After looking through what this little pack has to offer, it really struck me how much better that canoe trip would have been if I had packed one of these kits. Not only are there packets of repellant for the triple threat, but also cleansing wipes for things like canoes, fishing poles, boots, or whatever else that may have touched the itch weed. And what outdoors pack would be complete without bug repellant? This packet comes with it, of course, but it also comes with anti-itch cream.  If you forget to put on the repellant, then at least you have a backup in case fate catches up with you.

Coretex sample kits

Other packets include sunscreen, relief for burns and stings, and hand sanitizer. This would be a perfect gift for anyone who does anything outdoors, whether that is hardcore wilderness camping, beach cookouts, summerhouse entertaining, sailing, hiking, etc. The list could go on endlessly, because this little pack has so many possible applications. Repellants and relief creams spoil just like anything else, so if you have some of this stuff and it is more than a few months old, then it is time to clean house! It can easily be stowed in the glove box, golf bag, or tackle box. When it’s needed, this packet of protection is a sight for sore eyes. To get this offer simply enter the coupon code CORETEX10 at checkout between now and January 29, 2012 to receive your discount.


New Sunscreen Regulations

Posted on Thursday, July 14th, 2011 by Administrator

If you have been following the news recently, you might have noticed an increase in the number of articles about sunscreen. This increase in coverage follows the announcement by the FDA of new rules and regulations placed on sunscreen manufacturer’s labeling requirements.

For additional historical information on this topic, I have provided links to our blog and YouTube channel below in case you are interested in learning more.

Meanwhile, let’s start with some of the basics. Sunscreen is designed to protect your skin from UV rays from the sun. UV rays are a kind of radiation. There are two types: UVB and UVA. UVB rays cause sunburns and can cause cancer. UVA rays cause wrinkles and the more deadly types of skin cancer, like melanoma. Currently, the SPF rating you see on your sunscreen bottle refers ONLY to the amount of protection that you are getting from UVB rays.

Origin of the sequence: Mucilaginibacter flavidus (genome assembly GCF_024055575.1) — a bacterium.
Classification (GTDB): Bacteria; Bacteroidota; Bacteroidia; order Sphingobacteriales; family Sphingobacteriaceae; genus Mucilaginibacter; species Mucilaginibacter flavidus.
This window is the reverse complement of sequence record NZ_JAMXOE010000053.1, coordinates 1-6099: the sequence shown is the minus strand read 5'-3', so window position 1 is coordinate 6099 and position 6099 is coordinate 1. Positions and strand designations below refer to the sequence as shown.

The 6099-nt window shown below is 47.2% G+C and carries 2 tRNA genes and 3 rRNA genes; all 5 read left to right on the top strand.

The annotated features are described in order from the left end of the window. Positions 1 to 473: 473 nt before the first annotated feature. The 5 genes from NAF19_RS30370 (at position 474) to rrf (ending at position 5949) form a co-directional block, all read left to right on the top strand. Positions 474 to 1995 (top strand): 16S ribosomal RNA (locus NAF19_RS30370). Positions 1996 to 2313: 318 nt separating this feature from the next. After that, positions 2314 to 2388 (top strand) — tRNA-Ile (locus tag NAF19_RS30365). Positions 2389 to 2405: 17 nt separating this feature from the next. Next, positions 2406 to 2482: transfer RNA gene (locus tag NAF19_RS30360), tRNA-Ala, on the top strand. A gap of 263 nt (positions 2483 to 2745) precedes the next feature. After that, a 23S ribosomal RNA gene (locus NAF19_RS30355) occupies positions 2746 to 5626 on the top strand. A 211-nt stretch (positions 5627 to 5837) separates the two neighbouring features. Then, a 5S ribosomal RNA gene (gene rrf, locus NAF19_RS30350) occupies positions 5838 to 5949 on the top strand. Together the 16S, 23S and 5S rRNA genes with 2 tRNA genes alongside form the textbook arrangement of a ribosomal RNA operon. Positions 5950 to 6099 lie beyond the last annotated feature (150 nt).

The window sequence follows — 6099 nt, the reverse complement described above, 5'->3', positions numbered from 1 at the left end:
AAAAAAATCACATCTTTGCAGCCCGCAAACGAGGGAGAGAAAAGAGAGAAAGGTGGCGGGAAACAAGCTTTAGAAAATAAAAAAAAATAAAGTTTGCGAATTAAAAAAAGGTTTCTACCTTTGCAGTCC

SunX Coretex

A bottle marked “Broad Spectrum” implies that it protects your skin from both UVB and UVA rays. However, until the new regulations were passed only recently, the sunscreen companies could claim their product was Broad Spectrum even if it provided little or no UVA protection. This means that, currently, you might not be getting the kind of UV protection you think you are.

Once the regulations take effect in 2012, sunscreen companies will only be allowed to say “Broad Spectrum” if it provides an equal amount of protection from UVA rays and UVB rays. This means that as long as you are being protected from UVB rays, you should also have protection from UVA rays.

Another change you will be seeing with the new regulations is sunscreen manufacturers are only allowed to state that their sunscreen protects you from skin cancer and sunburns if they have an SPF of 15 or higher.

This is a great triumph for consumers who want protection from the harmful effects of UV radiation. Until the new regulation takes effect, the only option consumers had was to research each sunscreen blend/manufacturer, and try to decipher on their own  if a sunscreen would really protect them from both types of UV rays.

Thankfully, at least until the new laws take effect, we have taken the worry and stress out of choosing a sunscreen! We carefully consider all of our products before we choose to sell them, so you can rest assured that SunX sunscreen by Cortex protects against both UVA and UVB rays.

The best part is SunX rubs in completely, without leaving that sticky feeling many other brands can leave behind. It also smells great! It doesn’t have that sunscreen smell, or the heavy perfume most brands use to try to cover up the sunscreen smell. Needless to say, we think it’s the best brand out there.

SunX also comes in many easy to use and carry sizes. We sell sunscreen pouches that you can carry in your purse, pocket, work vest or on the go. These handy foil packets are easy to use and keep you protected anywhere. While on the job site, consider the gallon size. You can keep it on your tailgate or next to water cooler to ensure that you and your workers are protected from the sun all year long!